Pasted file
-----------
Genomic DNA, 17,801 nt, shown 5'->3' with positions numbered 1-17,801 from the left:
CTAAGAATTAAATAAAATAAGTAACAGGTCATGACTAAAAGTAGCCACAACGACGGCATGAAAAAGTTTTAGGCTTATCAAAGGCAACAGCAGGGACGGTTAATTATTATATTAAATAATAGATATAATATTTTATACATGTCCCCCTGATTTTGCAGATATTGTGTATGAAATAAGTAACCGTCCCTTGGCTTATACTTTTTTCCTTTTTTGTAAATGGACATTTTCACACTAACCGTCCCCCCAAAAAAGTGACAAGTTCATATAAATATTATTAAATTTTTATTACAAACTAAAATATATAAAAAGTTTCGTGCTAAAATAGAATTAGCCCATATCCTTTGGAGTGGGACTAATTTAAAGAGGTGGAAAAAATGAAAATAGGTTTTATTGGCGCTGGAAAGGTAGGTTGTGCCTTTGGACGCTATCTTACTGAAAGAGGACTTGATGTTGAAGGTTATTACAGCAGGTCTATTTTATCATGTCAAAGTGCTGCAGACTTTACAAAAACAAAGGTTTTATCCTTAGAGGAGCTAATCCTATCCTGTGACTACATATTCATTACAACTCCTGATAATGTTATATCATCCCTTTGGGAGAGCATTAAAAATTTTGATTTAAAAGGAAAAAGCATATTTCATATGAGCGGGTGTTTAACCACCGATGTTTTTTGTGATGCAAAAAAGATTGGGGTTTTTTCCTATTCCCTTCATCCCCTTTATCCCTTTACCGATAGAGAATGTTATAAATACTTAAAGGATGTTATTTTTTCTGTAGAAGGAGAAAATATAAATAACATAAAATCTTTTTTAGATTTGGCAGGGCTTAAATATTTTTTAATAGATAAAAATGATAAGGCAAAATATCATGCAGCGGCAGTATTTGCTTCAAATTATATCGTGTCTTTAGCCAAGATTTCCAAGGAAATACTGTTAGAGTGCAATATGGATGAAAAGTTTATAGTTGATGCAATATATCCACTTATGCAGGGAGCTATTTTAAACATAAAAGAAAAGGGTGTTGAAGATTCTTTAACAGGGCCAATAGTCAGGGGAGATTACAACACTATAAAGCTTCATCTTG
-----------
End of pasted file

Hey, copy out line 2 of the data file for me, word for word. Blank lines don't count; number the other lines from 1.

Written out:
CTAAGAATTAAATAAAATAAGTAACAGGTCATGACTAAAAGTAGCCACAACGACGGCATGAAAAAGTTTTAGGCTTATCAAAGGCAACAGCAGGGACGGTTAATTATTATATTAAATAATAGATATAATATTTTATACATGTCCCCCTGATTTTGCAGATATTGTGTATGAAATAAGTAACCGTCCCTTGGCTTATACTTTTTTCCTTTTTTGTAAATGGACATTTTCACACTAACCGTCCCCCCAAAAAAGTGACAAGTTCATATAAATATTATTAAATTTTTATTACAAACTAAAATATATAAAAAGTTTCGTGCTAAAATAGAATTAGCCCATATCCTTTGGAGTGGGACTAATTTAAAGAGGTGGAAAAAATGAAAATAGGTTTTATTGGCGCTGGAAAGGTAGGTTGTGCCTTTGGACGCTATCTTACTGAAAGAGGACTTGATGTTGAAGGTTATTACAGCAGGTCTATTTTATCATGTCAAAGTGCTGCAGACTTTACAAAAACAAAGGTTTTATCCTTAGAGGAGCTAATCCTATCCTGTGACTACATATTCATTACAACTCCTGATAATGTTATATCATCCCTTTGGGAGAGCATTAAAAATTTTGATTTAAAAGGAAAAAGCATATTTCATATGAGCGGGTGTTTAACCACCGATGTTTTTTGTGATGCAAAAAAGATTGGGGTTTTTTCCTATTCCCTTCATCCCCTTTATCCCTTTACCGATAGAGAATGTTATAAATACTTAAAGGATGTTATTTTTTCTGTAGAAGGAGAAAATATAAATAACATAAAATCTTTTTTAGATTTGGCAGGGCTTAAATATTTTTTAATAGATAAAAATGATAAGGCAAAATATCATGCAGCGGCAGTATTTGCTTCAAATTATATCGTGTCTTTAGCCAAGATTTCCAAGGAAATACTGTTAGAGTGCAATATGGATGAAAAGTTTATAGTTGATGCAATATATCCACTTATGCAGGGAGCTATTTTAAACATAAAAGAAAAGGGTGTTGAAGATTCTTTAACAGGGCCAATAGTCAGGGGAGATTACAACACTATAAAGCTTCATCTTG